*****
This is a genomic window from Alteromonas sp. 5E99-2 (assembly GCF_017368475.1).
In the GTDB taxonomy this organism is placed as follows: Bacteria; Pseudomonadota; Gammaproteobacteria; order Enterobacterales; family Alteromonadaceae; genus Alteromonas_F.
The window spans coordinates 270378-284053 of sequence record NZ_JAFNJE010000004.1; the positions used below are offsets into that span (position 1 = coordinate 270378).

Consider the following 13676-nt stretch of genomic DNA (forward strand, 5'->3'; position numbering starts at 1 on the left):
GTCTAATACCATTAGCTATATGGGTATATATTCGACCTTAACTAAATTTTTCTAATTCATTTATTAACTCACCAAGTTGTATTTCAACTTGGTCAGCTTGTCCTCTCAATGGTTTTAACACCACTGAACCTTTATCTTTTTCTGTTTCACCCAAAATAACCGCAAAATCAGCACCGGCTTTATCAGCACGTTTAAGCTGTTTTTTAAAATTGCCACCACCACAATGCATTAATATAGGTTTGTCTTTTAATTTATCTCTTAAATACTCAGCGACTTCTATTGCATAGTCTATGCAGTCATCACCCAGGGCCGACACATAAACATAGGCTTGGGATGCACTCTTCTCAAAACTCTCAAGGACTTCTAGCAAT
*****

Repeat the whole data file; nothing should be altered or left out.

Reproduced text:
This is a genomic window from Alteromonas sp. 5E99-2 (assembly GCF_017368475.1).
In the GTDB taxonomy this organism is placed as follows: Bacteria; Pseudomonadota; Gammaproteobacteria; order Enterobacterales; family Alteromonadaceae; genus Alteromonas_F.
The window spans coordinates 270378-284053 of sequence record NZ_JAFNJE010000004.1; the positions used below are offsets into that span (position 1 = coordinate 270378).

Consider the following 13676-nt stretch of genomic DNA (forward strand, 5'->3'; position numbering starts at 1 on the left):
GTCTAATACCATTAGCTATATGGGTATATATTCGACCTTAACTAAATTTTTCTAATTCATTTATTAACTCACCAAGTTGTATTTCAACTTGGTCAGCTTGTCCTCTCAATGGTTTTAACACCACTGAACCTTTATCTTTTTCTGTTTCACCCAAAATAACCGCAAAATCAGCACCGGCTTTATCAGCACGTTTAAGCTGTTTTTTAAAATTGCCACCACCACAATGCATTAATATAGGTTTGTCTTTTAATTTATCTCTTAAATACTCAGCGACTTCTATTGCATAGTCTATGCAGTCATCACCCAGGGCCGACACATAAACATAGGCTTGGGATGCACTCTTCTCAAAACTCTCAAGGACTTCTAGCAAT